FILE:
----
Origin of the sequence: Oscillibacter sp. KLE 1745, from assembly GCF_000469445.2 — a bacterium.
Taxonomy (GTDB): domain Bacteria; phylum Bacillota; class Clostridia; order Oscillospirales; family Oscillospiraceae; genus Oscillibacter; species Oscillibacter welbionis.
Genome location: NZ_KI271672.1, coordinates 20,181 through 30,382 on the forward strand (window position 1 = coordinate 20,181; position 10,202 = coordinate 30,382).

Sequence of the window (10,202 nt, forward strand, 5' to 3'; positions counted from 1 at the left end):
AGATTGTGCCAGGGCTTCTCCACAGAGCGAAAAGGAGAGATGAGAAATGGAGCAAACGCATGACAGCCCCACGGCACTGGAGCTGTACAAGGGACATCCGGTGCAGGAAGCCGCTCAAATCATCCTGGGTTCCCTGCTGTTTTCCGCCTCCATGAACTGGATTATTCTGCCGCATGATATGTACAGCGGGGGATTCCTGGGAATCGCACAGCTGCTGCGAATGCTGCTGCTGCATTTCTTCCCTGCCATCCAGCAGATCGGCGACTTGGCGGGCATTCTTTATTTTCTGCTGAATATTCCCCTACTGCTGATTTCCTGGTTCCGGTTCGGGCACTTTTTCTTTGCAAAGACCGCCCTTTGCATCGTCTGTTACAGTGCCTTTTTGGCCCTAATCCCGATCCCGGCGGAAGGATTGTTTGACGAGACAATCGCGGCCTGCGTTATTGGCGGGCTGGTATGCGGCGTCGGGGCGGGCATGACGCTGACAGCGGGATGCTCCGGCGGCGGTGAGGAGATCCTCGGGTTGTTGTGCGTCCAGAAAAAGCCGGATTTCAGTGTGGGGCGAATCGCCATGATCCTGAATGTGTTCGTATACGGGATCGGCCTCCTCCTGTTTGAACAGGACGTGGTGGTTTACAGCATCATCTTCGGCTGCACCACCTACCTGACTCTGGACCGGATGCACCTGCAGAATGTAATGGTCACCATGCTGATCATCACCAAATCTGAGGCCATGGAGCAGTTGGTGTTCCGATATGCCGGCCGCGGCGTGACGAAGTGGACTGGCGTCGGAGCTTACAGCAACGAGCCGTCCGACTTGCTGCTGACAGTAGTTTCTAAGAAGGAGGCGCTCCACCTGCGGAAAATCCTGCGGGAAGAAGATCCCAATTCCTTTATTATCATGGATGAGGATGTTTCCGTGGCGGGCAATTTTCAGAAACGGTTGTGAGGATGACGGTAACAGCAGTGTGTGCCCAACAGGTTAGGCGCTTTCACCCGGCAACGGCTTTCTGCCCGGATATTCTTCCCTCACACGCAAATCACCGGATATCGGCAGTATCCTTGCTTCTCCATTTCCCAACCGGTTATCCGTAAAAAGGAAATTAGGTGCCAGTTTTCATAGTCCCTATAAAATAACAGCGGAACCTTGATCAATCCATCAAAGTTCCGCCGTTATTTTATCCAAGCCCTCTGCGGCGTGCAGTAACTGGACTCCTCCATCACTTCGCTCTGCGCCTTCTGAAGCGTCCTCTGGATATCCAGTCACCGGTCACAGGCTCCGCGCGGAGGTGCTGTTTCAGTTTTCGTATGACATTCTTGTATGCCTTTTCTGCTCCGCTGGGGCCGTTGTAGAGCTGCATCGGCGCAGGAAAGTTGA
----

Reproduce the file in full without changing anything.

Origin of the sequence: Oscillibacter sp. KLE 1745, from assembly GCF_000469445.2 — a bacterium.
Taxonomy (GTDB): domain Bacteria; phylum Bacillota; class Clostridia; order Oscillospirales; family Oscillospiraceae; genus Oscillibacter; species Oscillibacter welbionis.
Genome location: NZ_KI271672.1, coordinates 20,181 through 30,382 on the forward strand (window position 1 = coordinate 20,181; position 10,202 = coordinate 30,382).

Sequence of the window (10,202 nt, forward strand, 5' to 3'; positions counted from 1 at the left end):
AGATTGTGCCAGGGCTTCTCCACAGAGCGAAAAGGAGAGATGAGAAATGGAGCAAACGCATGACAGCCCCACGGCACTGGAGCTGTACAAGGGACATCCGGTGCAGGAAGCCGCTCAAATCATCCTGGGTTCCCTGCTGTTTTCCGCCTCCATGAACTGGATTATTCTGCCGCATGATATGTACAGCGGGGGATTCCTGGGAATCGCACAGCTGCTGCGAATGCTGCTGCTGCATTTCTTCCCTGCCATCCAGCAGATCGGCGACTTGGCGGGCATTCTTTATTTTCTGCTGAATATTCCCCTACTGCTGATTTCCTGGTTCCGGTTCGGGCACTTTTTCTTTGCAAAGACCGCCCTTTGCATCGTCTGTTACAGTGCCTTTTTGGCCCTAATCCCGATCCCGGCGGAAGGATTGTTTGACGAGACAATCGCGGCCTGCGTTATTGGCGGGCTGGTATGCGGCGTCGGGGCGGGCATGACGCTGACAGCGGGATGCTCCGGCGGCGGTGAGGAGATCCTCGGGTTGTTGTGCGTCCAGAAAAAGCCGGATTTCAGTGTGGGGCGAATCGCCATGATCCTGAATGTGTTCGTATACGGGATCGGCCTCCTCCTGTTTGAACAGGACGTGGTGGTTTACAGCATCATCTTCGGCTGCACCACCTACCTGACTCTGGACCGGATGCACCTGCAGAATGTAATGGTCACCATGCTGATCATCACCAAATCTGAGGCCATGGAGCAGTTGGTGTTCCGATATGCCGGCCGCGGCGTGACGAAGTGGACTGGCGTCGGAGCTTACAGCAACGAGCCGTCCGACTTGCTGCTGACAGTAGTTTCTAAGAAGGAGGCGCTCCACCTGCGGAAAATCCTGCGGGAAGAAGATCCCAATTCCTTTATTATCATGGATGAGGATGTTTCCGTGGCGGGCAATTTTCAGAAACGGTTGTGAGGATGACGGTAACAGCAGTGTGTGCCCAACAGGTTAGGCGCTTTCACCCGGCAACGGCTTTCTGCCCGGATATTCTTCCCTCACACGCAAATCACCGGATATCGGCAGTATCCTTGCTTCTCCATTTCCCAACCGGTTATCCGTAAAAAGGAAATTAGGTGCCAGTTTTCATAGTCCCTATAAAATAACAGCGGAACCTTGATCAATCCATCAAAGTTCCGCCGTTATTTTATCCAAGCCCTCTGCGGCGTGCAGTAACTGGACTCCTCCATCACTTCGCTCTGCGCCTTCTGAAGCGTCCTCTGGATATCCAGTCACCGGTCACAGGCTCCGCGCGGAGGTGCTGTTTCAGTTTTCGTATGACATTCTTGTATGCCTTTTCTGCTCCGCTGGGGCCGTTGTAGAGCTGCATCGGCGCAGGAAAGTTGA